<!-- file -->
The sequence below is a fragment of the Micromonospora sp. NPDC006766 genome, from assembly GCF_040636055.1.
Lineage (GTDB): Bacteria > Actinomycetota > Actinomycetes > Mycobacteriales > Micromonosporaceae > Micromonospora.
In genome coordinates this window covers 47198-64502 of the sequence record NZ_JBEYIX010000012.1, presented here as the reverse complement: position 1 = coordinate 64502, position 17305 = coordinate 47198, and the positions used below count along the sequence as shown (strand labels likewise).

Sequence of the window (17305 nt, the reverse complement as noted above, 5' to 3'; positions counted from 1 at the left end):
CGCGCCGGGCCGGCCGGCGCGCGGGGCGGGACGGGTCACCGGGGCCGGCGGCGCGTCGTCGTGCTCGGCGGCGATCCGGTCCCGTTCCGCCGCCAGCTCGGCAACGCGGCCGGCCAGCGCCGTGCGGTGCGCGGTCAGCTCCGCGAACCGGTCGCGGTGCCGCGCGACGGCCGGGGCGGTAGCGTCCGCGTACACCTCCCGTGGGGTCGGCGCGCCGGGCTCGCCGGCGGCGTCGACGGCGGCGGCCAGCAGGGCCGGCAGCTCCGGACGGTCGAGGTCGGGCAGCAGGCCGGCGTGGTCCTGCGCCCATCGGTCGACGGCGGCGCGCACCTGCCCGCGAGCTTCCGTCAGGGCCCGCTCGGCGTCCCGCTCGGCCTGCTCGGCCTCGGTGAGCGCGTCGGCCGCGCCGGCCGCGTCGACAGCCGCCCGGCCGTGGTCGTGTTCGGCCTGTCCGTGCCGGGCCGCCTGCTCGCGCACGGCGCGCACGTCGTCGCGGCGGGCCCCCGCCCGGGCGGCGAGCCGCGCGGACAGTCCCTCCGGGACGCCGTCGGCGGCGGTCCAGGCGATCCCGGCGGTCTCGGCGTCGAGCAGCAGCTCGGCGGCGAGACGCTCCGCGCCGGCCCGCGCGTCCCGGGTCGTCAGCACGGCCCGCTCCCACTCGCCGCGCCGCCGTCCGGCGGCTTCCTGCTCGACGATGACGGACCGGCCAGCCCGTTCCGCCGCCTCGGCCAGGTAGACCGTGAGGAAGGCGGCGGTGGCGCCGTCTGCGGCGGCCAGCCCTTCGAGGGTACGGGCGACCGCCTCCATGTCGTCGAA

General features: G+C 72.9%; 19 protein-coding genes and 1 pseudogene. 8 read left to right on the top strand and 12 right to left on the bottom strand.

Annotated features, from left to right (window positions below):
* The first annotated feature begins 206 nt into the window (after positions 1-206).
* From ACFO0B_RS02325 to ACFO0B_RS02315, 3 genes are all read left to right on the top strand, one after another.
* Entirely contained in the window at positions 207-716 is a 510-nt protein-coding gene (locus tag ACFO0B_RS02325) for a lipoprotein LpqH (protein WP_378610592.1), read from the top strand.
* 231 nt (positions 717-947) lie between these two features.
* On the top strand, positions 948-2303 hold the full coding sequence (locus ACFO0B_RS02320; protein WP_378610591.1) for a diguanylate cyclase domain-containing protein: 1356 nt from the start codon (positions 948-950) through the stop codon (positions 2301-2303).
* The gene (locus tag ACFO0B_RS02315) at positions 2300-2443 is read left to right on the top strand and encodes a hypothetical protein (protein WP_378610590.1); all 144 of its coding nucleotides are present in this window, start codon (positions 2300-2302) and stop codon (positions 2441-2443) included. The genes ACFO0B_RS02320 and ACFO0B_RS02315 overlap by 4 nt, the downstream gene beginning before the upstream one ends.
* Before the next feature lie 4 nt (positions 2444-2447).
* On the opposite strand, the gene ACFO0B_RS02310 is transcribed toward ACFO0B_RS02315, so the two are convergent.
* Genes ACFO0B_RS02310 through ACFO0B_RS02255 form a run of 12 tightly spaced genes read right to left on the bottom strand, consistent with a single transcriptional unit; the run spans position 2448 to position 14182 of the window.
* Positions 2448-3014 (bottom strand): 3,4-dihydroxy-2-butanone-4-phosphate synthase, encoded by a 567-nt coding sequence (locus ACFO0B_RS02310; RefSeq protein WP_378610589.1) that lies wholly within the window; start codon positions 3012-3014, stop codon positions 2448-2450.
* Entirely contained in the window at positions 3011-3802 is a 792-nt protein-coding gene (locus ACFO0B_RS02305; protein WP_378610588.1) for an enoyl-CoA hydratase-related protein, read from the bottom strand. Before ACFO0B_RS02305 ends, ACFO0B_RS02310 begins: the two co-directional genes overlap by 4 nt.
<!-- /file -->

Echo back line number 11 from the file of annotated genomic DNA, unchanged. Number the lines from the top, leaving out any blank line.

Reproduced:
* 231 nt (positions 717-947) lie between these two features.